UBC Theses and Dissertations

UBC Theses Logo

UBC Theses and Dissertations

Performance of a lean-burn natural gas engine using a double-pulse partially-stratified charge ignition system Chicka, Arminta S.


To extend the load range over which a natural gas lean-burn spark-ignited engine can operate, a method that uses a partially-stratified charge (PSC) has been proven to be useful. The PSC is produced by injecting a small amount of fuel (less than 5% of the total fuel mass) directly into the engine combustion chamber near the spark plug. This creates a comparatively rich air-fuel ratio near the spark plug which is easily ignited creating a strong flame front that moves through the rest of the homogenous lean air-fuel mixture. To extend the load range even further, a method of PSC that uses two direct injections, one before spark and one after, has been tested and is described in this thesis. The most effective single-pulse injection (SPI) conditions (pressure, injection size and timing) were used for the injection occurring before the spark then a secondary injection was added after the spark using the same injection pressure. The results showed no improvement in engine performance using the double-pulse injection (DPI) method over the SPI method. Engine performance was similar for the SPI case and the DPI cases where the secondary injection was small and there was a decrease in engine performance for the DPI cases with larger secondary injections. Although no improvement in overall engine performance was seen using the DPI method employed, there were improvements in IMEP for engine cycles where ignition was successful. If the best primary and secondary-injection conditions could be determined, there would likely be improvements in overall engine performance compared to the single-injection case. More testing is required to determine whether the DPI method can be successful at improving overall engine performance.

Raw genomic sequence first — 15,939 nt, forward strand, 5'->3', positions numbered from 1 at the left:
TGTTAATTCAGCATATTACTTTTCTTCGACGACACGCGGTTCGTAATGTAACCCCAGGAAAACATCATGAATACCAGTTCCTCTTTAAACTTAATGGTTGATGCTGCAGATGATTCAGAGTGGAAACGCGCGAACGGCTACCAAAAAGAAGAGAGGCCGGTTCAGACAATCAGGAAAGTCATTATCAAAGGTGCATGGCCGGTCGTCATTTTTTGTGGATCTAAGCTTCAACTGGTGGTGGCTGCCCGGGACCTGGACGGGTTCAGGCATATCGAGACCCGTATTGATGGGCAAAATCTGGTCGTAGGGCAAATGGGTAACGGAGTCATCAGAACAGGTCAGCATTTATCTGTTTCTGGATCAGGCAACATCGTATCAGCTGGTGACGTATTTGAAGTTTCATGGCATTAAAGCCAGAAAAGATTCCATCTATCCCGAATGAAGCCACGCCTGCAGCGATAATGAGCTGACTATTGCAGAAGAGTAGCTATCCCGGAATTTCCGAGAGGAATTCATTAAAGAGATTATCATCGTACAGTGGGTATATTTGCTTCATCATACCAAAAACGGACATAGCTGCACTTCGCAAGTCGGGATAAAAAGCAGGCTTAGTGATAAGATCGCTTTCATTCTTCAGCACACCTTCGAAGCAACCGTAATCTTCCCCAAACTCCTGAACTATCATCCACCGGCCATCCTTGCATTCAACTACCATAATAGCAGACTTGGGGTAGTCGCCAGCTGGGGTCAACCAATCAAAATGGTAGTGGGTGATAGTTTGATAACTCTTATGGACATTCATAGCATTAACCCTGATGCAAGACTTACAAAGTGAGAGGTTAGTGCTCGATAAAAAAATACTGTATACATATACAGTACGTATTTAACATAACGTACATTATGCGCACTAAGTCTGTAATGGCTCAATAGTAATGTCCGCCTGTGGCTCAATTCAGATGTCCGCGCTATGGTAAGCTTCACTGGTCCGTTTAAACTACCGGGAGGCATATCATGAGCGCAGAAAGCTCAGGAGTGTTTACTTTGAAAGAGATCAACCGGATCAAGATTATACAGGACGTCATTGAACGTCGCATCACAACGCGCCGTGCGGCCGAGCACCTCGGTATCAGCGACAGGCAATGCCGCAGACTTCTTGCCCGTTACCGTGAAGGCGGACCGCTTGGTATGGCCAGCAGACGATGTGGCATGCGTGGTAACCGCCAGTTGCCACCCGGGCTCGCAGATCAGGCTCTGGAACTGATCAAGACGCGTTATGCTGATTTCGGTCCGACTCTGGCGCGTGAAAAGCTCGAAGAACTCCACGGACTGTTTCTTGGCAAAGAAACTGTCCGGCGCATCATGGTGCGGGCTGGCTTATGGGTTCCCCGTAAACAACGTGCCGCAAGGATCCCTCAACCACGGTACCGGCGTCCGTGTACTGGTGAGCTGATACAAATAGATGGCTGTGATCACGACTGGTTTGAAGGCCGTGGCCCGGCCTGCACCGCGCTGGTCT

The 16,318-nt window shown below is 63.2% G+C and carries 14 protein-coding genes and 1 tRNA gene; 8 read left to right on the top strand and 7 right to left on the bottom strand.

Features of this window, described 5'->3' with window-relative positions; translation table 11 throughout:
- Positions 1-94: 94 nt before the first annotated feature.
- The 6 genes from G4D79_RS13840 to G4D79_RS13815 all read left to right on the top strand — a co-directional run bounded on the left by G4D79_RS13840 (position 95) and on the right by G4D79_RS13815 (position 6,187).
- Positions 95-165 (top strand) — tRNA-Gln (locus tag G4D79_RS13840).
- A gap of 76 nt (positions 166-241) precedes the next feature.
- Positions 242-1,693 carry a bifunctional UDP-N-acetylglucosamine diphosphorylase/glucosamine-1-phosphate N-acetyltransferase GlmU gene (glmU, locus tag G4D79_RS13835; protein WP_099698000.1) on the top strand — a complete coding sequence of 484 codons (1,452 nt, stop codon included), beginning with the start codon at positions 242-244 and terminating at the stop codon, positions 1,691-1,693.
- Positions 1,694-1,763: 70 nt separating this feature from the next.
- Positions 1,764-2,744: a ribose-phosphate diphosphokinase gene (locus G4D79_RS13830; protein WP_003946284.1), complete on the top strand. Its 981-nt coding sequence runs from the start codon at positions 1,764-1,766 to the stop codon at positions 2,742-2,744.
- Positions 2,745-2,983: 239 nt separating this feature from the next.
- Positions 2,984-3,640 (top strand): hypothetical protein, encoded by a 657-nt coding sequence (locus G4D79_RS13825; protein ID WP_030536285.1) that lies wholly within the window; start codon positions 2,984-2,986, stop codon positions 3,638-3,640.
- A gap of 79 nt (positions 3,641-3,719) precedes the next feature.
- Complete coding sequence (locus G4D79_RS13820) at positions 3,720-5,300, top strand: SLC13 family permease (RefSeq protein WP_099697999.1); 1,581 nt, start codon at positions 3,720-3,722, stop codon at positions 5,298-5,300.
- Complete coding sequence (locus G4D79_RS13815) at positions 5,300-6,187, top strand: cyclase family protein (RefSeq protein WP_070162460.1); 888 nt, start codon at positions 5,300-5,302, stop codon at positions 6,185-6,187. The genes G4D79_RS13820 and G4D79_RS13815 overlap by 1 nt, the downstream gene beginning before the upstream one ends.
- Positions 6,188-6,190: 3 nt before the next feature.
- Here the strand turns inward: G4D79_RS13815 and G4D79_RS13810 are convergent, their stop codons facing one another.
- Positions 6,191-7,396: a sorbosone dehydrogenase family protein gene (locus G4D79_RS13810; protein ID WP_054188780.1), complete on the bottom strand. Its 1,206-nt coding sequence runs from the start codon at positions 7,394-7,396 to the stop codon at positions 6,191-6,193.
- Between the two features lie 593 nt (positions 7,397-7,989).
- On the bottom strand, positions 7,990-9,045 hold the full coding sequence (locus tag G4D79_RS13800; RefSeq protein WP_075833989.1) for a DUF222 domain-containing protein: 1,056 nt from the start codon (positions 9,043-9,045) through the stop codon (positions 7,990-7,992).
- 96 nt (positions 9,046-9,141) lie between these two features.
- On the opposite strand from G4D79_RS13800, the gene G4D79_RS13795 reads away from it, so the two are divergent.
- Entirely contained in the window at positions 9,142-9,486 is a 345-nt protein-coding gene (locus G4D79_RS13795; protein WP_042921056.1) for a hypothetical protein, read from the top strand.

Item Media

Item Citations and Data


Attribution-NonCommercial-NoDerivatives 4.0 International